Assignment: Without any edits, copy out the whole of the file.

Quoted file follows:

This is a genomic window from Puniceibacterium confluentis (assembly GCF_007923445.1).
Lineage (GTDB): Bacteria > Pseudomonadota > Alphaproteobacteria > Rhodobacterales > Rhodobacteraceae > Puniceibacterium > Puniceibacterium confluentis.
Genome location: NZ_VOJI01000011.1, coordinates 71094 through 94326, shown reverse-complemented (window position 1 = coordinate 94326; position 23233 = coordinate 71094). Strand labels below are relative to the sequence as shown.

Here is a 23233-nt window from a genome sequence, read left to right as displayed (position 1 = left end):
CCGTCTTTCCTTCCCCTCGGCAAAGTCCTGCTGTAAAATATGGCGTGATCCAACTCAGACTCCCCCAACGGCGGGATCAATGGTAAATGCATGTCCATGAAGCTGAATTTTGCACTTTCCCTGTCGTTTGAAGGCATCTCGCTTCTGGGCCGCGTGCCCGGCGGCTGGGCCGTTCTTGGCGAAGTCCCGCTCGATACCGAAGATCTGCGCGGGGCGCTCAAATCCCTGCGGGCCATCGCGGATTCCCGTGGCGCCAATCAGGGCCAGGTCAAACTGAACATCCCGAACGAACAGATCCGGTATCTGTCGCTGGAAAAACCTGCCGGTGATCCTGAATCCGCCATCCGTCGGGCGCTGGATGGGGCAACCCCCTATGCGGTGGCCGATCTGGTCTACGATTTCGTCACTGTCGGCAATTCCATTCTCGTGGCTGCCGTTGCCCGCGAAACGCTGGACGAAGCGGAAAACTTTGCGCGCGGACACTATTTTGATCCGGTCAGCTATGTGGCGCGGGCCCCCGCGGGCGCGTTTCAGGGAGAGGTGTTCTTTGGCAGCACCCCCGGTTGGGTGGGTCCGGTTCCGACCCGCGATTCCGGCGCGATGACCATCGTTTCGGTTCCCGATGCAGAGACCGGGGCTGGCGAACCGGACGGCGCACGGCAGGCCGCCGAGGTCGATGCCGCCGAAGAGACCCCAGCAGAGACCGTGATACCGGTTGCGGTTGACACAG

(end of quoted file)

This is a genomic window from Puniceibacterium confluentis (assembly GCF_007923445.1).
Lineage (GTDB): Bacteria > Pseudomonadota > Alphaproteobacteria > Rhodobacterales > Rhodobacteraceae > Puniceibacterium > Puniceibacterium confluentis.
Genome location: NZ_VOJI01000011.1, coordinates 71094 through 94326, shown reverse-complemented (window position 1 = coordinate 94326; position 23233 = coordinate 71094). Strand labels below are relative to the sequence as shown.

Here is a 23233-nt window from a genome sequence, read left to right as displayed (position 1 = left end):
CCGTCTTTCCTTCCCCTCGGCAAAGTCCTGCTGTAAAATATGGCGTGATCCAACTCAGACTCCCCCAACGGCGGGATCAATGGTAAATGCATGTCCATGAAGCTGAATTTTGCACTTTCCCTGTCGTTTGAAGGCATCTCGCTTCTGGGCCGCGTGCCCGGCGGCTGGGCCGTTCTTGGCGAAGTCCCGCTCGATACCGAAGATCTGCGCGGGGCGCTCAAATCCCTGCGGGCCATCGCGGATTCCCGTGGCGCCAATCAGGGCCAGGTCAAACTGAACATCCCGAACGAACAGATCCGGTATCTGTCGCTGGAAAAACCTGCCGGTGATCCTGAATCCGCCATCCGTCGGGCGCTGGATGGGGCAACCCCCTATGCGGTGGCCGATCTGGTCTACGATTTCGTCACTGTCGGCAATTCCATTCTCGTGGCTGCCGTTGCCCGCGAAACGCTGGACGAAGCGGAAAACTTTGCGCGCGGACACTATTTTGATCCGGTCAGCTATGTGGCGCGGGCCCCCGCGGGCGCGTTTCAGGGAGAGGTGTTCTTTGGCAGCACCCCCGGTTGGGTGGGTCCGGTTCCGACCCGCGATTCCGGCGCGATGACCATCGTTTCGGTTCCCGATGCAGAGACCGGGGCTGGCGAACCGGACGGCGCACGGCAGGCCGCCGAGGTCGATGCCGCCGAAGAGACCCCAGCAGAGACCGTGATACCGGTTGCGGTTGACACAG